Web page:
Owners of Ann Arbor's Vault of Midnight comic store to buy building as landlords retire

The three co-owners of Ann Arbor's Vault of Midnight comic book shop will also own the building at 219 S. Main in November.

"Our current landlords, Steve and Shelly Kelly, are pretty amazing people who took a chance on letting us rent there in the first place," says Curtis Sullivan, co-owner along with Steve Fodale and Nick Yribar. "The opportunity to buy is pretty incredible, and we're going to try to live up to their example of how to be property owners in the city."

Vault of Midnight was founded in Ann Arbor 22 years ago but moved around to three other locations in the city before landing at their current South Main Street location. Starting Nov. 1, the co-owners will be in charge of the upper two floors of the building in addition to the comic book shop that takes up the main suite at the ground and lower levels.

Fodale says the Kellys planned to retire and didn't have any heirs to pass the building onto, and decided to give the Vault of Midnight owners the option to purchase the building.

Yribar says he and the other two co-owners were born and raised in Ann Arbor and have watched how the city has changed over the course of their lives, including seeing developers from outside the city come in to buy property and local businesses closing down.

Owning the building will help, Yribar says, "cement our place in the city."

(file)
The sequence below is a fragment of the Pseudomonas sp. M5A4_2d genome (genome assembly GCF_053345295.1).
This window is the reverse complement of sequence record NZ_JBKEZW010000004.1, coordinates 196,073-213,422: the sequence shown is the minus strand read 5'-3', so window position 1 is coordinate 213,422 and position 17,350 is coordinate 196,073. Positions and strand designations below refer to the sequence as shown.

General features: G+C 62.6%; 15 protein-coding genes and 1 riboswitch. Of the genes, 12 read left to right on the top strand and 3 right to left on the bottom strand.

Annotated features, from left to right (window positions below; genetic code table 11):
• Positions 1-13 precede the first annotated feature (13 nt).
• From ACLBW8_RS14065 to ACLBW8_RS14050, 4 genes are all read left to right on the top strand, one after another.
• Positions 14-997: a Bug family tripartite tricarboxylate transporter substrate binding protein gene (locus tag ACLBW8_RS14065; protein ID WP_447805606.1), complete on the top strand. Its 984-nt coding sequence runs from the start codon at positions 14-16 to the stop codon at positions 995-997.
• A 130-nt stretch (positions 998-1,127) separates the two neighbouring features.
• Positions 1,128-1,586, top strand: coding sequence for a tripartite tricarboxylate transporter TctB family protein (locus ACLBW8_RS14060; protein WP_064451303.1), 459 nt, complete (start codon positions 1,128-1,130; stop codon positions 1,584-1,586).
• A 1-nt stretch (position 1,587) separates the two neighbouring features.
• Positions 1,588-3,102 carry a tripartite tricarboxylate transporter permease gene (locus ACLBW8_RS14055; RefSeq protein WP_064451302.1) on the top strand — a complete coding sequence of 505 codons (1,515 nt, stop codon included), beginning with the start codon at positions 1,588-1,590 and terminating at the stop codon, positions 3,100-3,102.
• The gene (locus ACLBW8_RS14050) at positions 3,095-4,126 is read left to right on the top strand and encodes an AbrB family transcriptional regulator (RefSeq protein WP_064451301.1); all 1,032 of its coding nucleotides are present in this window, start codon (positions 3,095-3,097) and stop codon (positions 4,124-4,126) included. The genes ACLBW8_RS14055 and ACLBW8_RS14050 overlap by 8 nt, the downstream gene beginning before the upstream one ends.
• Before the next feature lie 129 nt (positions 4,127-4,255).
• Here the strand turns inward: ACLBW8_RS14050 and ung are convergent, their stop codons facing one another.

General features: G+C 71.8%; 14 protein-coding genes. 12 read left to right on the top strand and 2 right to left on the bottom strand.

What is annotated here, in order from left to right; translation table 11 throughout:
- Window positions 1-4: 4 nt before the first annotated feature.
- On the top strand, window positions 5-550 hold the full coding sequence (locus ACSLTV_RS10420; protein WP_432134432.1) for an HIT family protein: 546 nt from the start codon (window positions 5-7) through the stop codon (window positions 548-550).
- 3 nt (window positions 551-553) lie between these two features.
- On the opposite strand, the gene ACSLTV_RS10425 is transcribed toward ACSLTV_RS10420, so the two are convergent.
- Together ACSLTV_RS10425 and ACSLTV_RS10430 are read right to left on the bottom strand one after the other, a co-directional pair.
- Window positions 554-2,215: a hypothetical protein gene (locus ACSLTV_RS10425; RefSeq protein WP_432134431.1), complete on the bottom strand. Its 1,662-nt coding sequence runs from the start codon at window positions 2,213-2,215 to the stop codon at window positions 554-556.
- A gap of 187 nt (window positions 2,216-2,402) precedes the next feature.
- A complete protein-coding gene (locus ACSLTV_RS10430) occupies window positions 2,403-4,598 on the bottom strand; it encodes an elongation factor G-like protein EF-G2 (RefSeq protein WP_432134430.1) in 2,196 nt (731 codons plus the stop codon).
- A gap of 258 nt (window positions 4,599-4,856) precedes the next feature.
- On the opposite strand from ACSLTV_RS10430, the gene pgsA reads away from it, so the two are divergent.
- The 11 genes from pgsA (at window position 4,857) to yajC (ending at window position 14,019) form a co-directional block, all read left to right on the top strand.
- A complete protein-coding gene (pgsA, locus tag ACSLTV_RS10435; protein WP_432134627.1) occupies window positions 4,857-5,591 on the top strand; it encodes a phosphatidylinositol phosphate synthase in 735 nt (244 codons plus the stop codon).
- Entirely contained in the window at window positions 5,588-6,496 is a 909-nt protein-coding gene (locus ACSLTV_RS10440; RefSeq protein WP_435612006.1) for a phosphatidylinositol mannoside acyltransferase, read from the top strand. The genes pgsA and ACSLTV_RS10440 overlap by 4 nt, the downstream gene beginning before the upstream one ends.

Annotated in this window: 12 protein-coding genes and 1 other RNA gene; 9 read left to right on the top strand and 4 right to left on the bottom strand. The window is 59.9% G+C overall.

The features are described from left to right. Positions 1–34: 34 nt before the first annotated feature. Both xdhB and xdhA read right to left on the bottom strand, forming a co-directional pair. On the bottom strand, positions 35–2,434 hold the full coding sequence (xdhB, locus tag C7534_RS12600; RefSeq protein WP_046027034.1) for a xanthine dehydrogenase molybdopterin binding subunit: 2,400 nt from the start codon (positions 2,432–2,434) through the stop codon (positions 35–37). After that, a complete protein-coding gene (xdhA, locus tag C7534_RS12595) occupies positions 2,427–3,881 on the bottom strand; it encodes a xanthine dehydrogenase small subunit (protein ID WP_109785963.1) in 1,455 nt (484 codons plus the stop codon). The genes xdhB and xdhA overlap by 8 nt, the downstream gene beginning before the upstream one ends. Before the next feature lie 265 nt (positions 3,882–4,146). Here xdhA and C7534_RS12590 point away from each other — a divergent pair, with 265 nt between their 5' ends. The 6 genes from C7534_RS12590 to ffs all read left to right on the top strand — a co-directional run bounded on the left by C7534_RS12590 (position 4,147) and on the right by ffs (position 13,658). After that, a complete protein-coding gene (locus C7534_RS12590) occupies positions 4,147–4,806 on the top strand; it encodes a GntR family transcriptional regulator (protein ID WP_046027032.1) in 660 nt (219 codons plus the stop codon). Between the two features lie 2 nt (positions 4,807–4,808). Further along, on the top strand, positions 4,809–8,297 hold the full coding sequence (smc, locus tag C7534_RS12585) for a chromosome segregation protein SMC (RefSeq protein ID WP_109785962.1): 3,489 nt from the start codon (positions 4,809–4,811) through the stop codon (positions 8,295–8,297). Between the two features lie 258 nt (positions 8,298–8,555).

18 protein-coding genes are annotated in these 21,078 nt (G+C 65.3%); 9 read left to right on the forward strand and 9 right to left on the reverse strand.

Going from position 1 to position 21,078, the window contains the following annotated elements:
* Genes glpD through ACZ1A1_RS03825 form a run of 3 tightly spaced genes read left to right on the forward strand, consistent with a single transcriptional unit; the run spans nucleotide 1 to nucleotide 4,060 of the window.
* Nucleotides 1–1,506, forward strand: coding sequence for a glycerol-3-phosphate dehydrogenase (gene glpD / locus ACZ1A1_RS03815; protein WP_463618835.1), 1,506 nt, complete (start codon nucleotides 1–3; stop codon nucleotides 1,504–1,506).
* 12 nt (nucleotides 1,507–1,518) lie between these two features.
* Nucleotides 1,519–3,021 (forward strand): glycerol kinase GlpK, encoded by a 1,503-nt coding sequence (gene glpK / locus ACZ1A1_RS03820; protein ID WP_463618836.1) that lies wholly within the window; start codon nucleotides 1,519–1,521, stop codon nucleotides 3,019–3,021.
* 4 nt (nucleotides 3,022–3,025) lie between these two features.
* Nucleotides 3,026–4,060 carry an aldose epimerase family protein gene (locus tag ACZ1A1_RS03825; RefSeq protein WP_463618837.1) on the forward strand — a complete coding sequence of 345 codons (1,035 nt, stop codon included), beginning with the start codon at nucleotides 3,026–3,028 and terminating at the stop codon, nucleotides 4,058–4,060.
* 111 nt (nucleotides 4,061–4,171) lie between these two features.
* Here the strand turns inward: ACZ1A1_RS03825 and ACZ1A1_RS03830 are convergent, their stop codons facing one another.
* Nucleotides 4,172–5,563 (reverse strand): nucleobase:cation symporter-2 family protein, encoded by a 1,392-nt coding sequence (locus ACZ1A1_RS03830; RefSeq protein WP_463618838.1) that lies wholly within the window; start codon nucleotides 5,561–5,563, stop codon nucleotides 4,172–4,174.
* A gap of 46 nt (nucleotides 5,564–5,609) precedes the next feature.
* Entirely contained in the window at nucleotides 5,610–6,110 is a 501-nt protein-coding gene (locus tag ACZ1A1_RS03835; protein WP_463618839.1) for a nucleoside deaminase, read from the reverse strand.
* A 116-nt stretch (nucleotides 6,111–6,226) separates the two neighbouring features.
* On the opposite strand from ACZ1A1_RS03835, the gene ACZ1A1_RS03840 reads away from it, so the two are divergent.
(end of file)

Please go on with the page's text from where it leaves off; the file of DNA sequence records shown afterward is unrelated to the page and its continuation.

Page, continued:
In the age of internet competition that has encompassed nearly every retail niche, Vault of Midnight has continued to thrive, adding a shop in Grand Rapids five years ago and one in Detroit two years ago. Sullivan attributes this success to building relationships and providing a great customer experience.

"We have to provide a pretty amazing experience to justify folks going through the trouble of going to an actual brick and mortar shop," Yribar says. "It has to be amazing, the best part of their day when they come to Vault of Midnight."

In the near future, the co-owners are planning major renovations to their shop and discussing whether they may want to expand to additional locations around the state. However, the short-term plan involves adjusting to a new role.

"We just had our first case of dripping water, and that was fun," Sullivan says. "We realized that we're the one handling the drip from now on."

Becoming landlords is the next big challenge, but also presents opportunities, Yribar says. 

"The fact that we've had the opportunity to buy the building makes us think about the future in a completely different way."

Sarah Rigg is a freelance writer and editor in Ypsilanti Township and the interim project manager of On the Ground Ypsilanti. She has served as innovation and jobs/development news writer for Concentrate since early 2017 and is an occasional contributor to Driven. You may reach her at sarahrigg1@gmail.com.
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